Determining the correct rate for a given item is crucial. Although there were errors by postal clerks, especially where calculations were complicated by compound rates, the vast majority of covers are correctly rated. Overpayments, however, occur frequently in mail top foreign countries especially when different rates applied to different routings and a sender may have paid the higher rate to make sure that the cover would be sent by the first opportunity no matter what the routing.
Were postage stamps required, optional or exceptional during the period for the type of service the item received? Some early stamps were limited in the kinds of mail they could prepay. This information can be important in learning whether a cover is genuine.
If a cover with a postage stamp was sent during a period when the use of stamps was optional, check to ensure that its markings are consistent with stamp use rather than postage due. Markings on a stamped cover that would appear on it if it were posted without a stamp should have a plausible explanation. Otherwise, they suggest that it is a stampless cover to which a postage stamp has been fraudulently added to increase its apparent value.
If stamps were required during the period indicated by a cover that lacks stamps paying the full rate, check for signs that a stamp has been removed or has accidentally come off. Some such covers originated at U.S. territorial post offices, where stamps were often unavailable, and may have been prepaid in cash rather than stamps.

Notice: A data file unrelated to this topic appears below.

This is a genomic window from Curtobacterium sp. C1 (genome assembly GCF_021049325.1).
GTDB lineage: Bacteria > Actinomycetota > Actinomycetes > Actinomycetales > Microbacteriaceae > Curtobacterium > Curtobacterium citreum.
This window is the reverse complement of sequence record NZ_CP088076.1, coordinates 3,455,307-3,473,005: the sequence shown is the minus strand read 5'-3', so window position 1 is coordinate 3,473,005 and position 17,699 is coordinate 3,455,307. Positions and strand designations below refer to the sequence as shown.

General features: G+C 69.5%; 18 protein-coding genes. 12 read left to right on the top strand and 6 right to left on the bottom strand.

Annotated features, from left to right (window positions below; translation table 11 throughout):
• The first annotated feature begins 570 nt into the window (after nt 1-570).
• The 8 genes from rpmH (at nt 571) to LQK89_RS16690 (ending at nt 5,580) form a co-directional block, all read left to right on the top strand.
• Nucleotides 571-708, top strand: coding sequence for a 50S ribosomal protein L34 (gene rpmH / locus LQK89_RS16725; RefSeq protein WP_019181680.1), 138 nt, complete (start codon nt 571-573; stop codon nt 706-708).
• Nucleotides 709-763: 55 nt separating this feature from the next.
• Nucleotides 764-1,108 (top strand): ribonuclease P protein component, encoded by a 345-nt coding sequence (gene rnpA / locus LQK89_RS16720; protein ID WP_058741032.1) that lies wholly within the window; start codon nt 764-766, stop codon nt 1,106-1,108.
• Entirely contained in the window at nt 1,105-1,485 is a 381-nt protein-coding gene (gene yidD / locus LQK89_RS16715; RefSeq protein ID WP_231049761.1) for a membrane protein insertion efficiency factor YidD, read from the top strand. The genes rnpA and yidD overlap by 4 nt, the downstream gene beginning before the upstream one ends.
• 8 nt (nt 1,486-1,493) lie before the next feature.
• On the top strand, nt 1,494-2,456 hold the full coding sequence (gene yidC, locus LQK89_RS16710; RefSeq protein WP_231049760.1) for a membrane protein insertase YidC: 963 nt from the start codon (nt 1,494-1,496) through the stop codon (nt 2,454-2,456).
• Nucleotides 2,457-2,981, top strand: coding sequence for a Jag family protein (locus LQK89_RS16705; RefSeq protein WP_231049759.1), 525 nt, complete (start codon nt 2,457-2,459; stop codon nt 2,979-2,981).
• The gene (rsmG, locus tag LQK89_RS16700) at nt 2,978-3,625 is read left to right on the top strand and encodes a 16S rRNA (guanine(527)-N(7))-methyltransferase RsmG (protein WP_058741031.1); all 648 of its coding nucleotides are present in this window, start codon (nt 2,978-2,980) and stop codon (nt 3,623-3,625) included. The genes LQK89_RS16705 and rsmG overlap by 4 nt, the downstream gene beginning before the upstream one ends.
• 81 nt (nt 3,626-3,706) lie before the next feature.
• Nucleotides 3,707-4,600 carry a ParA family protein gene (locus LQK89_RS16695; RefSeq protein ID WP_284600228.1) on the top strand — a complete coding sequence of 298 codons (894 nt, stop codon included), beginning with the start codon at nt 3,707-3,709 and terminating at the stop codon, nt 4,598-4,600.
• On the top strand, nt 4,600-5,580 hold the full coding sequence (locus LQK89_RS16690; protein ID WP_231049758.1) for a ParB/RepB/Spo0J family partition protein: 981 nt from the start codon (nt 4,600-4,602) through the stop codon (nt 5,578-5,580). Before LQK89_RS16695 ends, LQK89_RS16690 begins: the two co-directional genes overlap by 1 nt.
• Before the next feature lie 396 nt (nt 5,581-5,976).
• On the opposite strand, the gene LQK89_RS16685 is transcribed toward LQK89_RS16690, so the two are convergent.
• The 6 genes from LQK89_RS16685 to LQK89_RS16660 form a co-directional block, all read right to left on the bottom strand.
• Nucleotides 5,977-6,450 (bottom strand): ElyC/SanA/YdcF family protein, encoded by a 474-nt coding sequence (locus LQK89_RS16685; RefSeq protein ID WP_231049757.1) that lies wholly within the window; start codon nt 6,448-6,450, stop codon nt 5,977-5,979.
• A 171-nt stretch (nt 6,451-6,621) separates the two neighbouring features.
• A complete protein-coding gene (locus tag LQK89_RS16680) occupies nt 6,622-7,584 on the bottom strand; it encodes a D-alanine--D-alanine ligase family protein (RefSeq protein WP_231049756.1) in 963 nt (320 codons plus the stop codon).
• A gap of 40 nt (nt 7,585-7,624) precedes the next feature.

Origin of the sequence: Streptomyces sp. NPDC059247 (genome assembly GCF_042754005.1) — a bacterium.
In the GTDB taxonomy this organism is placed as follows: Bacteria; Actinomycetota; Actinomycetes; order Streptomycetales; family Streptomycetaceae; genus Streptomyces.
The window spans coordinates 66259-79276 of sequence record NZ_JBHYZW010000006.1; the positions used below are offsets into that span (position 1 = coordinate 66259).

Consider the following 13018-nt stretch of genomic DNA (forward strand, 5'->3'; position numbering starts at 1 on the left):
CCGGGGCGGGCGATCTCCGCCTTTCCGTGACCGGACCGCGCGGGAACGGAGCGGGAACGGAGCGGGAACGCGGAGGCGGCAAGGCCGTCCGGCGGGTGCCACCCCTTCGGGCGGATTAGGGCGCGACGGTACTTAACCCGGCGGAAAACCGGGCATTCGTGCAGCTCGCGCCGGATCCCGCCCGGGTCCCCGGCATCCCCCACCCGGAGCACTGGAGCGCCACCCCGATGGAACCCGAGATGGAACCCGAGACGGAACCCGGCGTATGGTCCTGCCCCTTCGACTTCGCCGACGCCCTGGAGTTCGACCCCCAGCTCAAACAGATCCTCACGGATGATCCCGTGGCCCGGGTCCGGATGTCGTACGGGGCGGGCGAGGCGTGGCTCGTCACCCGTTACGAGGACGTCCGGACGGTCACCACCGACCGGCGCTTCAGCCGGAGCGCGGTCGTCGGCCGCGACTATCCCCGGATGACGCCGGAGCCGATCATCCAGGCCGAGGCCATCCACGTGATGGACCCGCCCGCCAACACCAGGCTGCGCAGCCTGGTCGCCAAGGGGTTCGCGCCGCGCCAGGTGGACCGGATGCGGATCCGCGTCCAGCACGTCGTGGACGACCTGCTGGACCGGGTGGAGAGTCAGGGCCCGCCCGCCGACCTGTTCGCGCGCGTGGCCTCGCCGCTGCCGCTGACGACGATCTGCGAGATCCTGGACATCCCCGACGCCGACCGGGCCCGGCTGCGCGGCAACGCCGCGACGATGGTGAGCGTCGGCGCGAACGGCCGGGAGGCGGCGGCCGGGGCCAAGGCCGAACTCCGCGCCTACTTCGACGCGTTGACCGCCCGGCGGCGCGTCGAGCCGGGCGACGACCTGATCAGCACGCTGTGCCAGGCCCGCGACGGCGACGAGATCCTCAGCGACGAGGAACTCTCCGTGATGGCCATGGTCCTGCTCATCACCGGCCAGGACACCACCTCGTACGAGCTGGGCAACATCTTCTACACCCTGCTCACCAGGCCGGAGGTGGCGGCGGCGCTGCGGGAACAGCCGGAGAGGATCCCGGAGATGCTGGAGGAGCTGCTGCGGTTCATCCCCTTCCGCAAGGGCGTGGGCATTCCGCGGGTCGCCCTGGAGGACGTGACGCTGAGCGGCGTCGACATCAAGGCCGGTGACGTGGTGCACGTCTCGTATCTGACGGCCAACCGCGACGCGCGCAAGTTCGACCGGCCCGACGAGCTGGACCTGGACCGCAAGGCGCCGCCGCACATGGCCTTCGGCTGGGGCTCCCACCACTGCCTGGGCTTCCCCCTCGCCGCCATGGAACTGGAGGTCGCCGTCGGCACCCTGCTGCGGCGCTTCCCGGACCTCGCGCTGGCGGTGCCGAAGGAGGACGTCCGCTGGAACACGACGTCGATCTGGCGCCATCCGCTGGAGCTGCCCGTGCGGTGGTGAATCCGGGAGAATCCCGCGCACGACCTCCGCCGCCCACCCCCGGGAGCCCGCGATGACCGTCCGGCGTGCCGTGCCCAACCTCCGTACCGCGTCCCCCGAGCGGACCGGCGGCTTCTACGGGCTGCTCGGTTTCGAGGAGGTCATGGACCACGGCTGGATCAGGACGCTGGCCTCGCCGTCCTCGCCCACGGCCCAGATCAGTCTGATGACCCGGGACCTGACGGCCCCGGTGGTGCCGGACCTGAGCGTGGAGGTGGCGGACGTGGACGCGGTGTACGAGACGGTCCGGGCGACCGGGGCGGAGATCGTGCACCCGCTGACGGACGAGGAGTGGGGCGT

Does the item bear markings consistent with its usage? It should be possible to account for all rate markings and hand stamps on a cover. Date stamps should reflect a logical or explicable progression from the cover's point of origin to its destination.
The markings on the cover should match other known genuine examples in appearance. The inks of the markings should match as well. Cancellations and other postal markings are subject to alteration. They can also be fraudulently added to an item carried outside of the government mails.
If possible, check to see that markings applied at the same post office are consistent with other known genuine examples of the period. For example, some offices routinely used one color of ink for the postmark and another for the cancellation. If both are in the same color, check to see if the inks match. If the stamp is tied by the cancel to the cover, check to see whether the tie has been enhanced or added.
Has the item been altered in any way that might conceal manipulation? If a dateline has been removed, or differs from the remainder of the contents, determine if the markings on the cover could be explained by a different point of origin than the apparent one. Sealing a cover closed also sometimes hides repairs.
Finally, has a consistent and logical explanation been developed for the markings on the item? If any inconsistencies exist it is always possible that they can be explained by starting over in your analysis with a different assumption.
Assume, for example, that a different stamp was originally on the cover, or that the cover was originally a stampless cover. If either premise explains all the markings, you may have good reason to suspect fakery.
If there is more than one logical explanation for the item, carefully review the rates and regulations of the period. If that fails, you may seek information about additional or similar covers that would tend to favor one explanation.
If you go through these steps on several troublesome covers, you will find that you have spent a lot of time reading and studying postal laws and regulations. The more you know about these, the less likely you are to be deceived. Proper reference materials will make your task easier.
Richard Frajola (May 15, 2000)